in the middle have new eggs in them, but many of the "spotty" cells seem
    empty. There are larvae that are starting to get larger around the edges of
    the capped cells, and some are fat enough to fill the bottom. The larvae take
    up an inch or two ring around the capped cells.

    I guess I'm concerned because I don't see any eggs outside the ring of larvae.
    I could just be bad at spotting them. I do see liquid in some of the cells
    further from the center of the comb, but I'm not sure if that's honey or royal
    jelly. How fast should a queen be laying eggs? Shouldn't more of the brood
    comb have eggs in them by now? The presence of the deformed wings and the
    serious reduction of workers is also concerning.

    I did not see the queen, although I looked for her, but I'm probably pretty bad
    at spotting her.

    Does it sound like I need to requeen at this point? Or should I just give the
    hive another week and see if the queen is laying better? I can order a queen
    tomorrow, but she will not arrive until Tuesday (Ruhl bee supply gets their
    order of queens in every Tuesday). So if I wait, the hive may have a weak
    queen for up to a week and a half, which seems pretty bad considering the small
    number of bees I currently have.

  2. #2
    Join Date
    Jul 2008
    Location
    Richmond, Virginia, USA
    Posts
    168

    Default Re: Requeen original hive after big swarm?

    I do not believe that an ordered queen (unless it is local) is worth a squat, so judge my response with that in mind.

    I have rarely seen a hive go queenless during a Spring swarm (a July swarm is a different matter.) If I found brood, I would definitely not requeen them. Yes, you may have a weak queen (I seriously doubt it, although I do no know what the weather has been in your area over the last week or so), but it is unlikely.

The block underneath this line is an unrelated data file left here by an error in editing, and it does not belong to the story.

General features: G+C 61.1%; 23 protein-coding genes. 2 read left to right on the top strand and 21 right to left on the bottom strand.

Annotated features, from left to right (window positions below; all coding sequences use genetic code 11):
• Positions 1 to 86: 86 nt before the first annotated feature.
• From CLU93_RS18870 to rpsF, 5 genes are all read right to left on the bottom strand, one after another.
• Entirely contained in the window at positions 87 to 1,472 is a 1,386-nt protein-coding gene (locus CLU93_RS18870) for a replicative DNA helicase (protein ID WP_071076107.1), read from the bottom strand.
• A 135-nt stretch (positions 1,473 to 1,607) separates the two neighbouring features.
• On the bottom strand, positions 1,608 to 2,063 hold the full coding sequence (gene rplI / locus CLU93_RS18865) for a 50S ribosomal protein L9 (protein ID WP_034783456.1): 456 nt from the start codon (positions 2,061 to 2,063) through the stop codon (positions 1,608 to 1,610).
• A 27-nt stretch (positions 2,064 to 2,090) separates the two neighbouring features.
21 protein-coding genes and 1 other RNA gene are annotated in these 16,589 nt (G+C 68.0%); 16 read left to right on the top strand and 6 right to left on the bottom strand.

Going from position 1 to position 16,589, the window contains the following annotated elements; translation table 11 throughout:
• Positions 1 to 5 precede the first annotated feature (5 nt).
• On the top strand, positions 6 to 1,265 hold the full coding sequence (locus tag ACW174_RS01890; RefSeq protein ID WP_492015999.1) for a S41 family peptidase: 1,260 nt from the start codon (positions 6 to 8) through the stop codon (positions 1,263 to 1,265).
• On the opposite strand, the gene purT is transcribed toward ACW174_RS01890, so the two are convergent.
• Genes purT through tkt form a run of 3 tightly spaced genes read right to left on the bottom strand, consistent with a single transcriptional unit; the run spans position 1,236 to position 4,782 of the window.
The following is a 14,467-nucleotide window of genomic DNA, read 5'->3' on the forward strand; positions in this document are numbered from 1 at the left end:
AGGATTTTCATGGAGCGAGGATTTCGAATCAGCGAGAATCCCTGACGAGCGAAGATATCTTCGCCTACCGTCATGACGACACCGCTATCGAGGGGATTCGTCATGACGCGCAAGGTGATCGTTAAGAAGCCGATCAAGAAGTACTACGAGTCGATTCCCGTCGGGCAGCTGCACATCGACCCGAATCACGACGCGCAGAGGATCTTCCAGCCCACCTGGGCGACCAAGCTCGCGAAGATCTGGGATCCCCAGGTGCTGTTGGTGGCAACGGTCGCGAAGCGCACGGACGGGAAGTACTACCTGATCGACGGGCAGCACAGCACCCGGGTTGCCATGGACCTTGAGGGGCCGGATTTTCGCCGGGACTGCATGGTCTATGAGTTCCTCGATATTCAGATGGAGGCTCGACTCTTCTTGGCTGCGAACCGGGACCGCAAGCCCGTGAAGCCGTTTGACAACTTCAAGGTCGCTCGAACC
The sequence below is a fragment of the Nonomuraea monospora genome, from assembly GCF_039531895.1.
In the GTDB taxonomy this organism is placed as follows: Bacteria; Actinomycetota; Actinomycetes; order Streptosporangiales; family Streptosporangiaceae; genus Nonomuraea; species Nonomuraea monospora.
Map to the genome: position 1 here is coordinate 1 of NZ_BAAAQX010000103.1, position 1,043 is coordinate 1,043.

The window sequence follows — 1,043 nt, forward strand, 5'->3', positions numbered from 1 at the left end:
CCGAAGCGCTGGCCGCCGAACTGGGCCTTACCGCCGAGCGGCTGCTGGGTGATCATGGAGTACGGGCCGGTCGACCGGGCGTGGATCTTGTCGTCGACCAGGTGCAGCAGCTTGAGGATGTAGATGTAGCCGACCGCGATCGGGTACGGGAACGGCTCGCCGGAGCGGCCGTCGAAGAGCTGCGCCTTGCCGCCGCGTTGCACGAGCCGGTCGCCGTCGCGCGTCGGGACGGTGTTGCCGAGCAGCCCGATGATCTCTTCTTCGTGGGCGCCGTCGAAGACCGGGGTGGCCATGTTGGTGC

In all likelihood, you have a recently mated queen that has just started to lay. She is ramping up and (again, I do not know your area) it may not be during the prime flow. So, she is laying per the rate at which resources are coming in.

    I would let her run with it at best and, at worst, I would pinch her head and let them raise another queen on their own. I would definitely not order an unproven queen from a nonlocal.

  3. #3
    Join Date
    Jun 2011
    Location
    Portland, Oregon
    Posts
    2

    Default Re: Requeen original hive after big swarm?

    Quote Originally Posted by jajtiii View Post
    If I found brood, I would definitely not requeen them. Yes, you may have a weak queen (I seriously doubt it, although I do no know what the weather has been in your area over the last week or so), but it is unlikely.
    Weather was sunny in the 70s last week, rainy the week before, and cloudy this week. Necter flow was really good 2-3 weeks ago when fruit trees were blooming, but has started to slow down.

    Quote Originally Posted by jajtiii View Post
    In all likelihood, you have a recently mated queen that has just started to lay. She is ramping up and (again, I do not know your area) it may not be during the prime flow. So, she is laying per the rate at which resources are coming in.
    Ok, that makes sense that she would be laying at the rate resources are coming in. I wasn't really keen on ordering a queen, although I think Ruhl Bees gets their queens from somewhere in Washington (I'm in Oregon). My hive is from a local swarm, and I'd like to keep the local genes in tact.